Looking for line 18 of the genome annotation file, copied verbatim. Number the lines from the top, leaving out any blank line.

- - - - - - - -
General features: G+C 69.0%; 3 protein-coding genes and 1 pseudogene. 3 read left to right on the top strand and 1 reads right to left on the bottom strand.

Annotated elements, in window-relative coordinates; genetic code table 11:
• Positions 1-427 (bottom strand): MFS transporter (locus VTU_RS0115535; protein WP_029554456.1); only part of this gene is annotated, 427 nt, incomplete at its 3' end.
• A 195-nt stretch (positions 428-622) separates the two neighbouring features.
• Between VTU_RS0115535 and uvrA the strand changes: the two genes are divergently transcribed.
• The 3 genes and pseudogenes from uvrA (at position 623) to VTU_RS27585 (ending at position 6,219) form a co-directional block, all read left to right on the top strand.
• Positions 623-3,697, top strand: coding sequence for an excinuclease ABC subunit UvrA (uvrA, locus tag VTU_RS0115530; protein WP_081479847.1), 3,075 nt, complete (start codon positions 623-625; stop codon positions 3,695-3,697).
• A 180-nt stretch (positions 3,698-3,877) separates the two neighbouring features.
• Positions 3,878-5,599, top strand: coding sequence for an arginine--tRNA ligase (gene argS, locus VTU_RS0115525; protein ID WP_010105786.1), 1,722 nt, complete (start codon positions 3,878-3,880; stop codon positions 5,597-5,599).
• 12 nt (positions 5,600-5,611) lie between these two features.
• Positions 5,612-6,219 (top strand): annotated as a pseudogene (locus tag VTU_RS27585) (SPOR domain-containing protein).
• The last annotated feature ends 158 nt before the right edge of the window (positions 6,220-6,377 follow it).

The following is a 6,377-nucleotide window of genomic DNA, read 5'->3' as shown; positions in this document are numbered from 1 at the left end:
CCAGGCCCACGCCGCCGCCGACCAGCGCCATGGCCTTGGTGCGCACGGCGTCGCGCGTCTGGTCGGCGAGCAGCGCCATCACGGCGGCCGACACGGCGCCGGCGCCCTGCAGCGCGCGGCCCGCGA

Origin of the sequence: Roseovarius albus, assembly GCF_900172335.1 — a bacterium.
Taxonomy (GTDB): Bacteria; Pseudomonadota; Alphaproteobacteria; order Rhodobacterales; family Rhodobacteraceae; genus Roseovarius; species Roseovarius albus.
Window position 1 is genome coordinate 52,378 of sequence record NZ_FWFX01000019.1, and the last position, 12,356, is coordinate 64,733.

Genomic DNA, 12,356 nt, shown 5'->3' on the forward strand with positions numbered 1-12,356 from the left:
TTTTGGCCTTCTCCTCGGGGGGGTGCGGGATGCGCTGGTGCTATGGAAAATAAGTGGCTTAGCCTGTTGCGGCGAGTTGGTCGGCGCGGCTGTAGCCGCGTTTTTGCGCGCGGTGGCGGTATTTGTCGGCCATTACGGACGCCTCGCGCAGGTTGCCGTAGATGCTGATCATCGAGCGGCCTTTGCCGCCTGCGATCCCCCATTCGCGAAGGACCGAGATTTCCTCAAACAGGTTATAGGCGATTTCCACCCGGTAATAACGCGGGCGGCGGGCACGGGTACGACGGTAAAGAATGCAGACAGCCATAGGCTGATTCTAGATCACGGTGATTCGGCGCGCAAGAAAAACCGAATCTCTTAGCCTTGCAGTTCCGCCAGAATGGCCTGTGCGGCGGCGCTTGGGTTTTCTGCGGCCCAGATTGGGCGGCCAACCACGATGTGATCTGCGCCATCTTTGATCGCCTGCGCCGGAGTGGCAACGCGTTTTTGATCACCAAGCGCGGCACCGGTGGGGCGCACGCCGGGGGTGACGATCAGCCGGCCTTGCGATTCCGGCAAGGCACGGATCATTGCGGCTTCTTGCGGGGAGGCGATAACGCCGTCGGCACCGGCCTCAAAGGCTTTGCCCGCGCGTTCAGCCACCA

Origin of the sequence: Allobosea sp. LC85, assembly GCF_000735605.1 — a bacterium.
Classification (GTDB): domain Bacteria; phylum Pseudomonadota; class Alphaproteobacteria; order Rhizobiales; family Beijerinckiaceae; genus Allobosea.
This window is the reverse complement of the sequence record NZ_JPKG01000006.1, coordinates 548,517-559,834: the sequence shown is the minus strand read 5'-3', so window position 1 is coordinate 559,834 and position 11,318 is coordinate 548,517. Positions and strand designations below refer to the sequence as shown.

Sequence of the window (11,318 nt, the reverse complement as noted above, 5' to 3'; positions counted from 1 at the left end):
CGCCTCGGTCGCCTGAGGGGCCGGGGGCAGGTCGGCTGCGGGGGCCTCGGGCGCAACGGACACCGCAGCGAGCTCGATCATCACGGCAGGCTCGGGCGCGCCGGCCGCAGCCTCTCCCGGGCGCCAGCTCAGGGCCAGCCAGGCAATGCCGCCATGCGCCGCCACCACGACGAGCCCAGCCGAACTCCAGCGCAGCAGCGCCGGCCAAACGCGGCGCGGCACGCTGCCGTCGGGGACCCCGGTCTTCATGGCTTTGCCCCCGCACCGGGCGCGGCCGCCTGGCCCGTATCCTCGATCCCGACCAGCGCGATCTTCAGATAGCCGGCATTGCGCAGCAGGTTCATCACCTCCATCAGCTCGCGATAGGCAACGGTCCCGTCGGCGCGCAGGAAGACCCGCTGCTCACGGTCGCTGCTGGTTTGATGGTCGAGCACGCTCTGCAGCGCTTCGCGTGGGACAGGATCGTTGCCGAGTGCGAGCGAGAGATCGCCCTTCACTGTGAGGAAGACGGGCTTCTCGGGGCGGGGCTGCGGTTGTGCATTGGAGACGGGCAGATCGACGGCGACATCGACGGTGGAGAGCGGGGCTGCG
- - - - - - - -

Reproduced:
Genomic DNA, 12,356 nt, shown 5'->3' on the forward strand with positions numbered 1-12,356 from the left: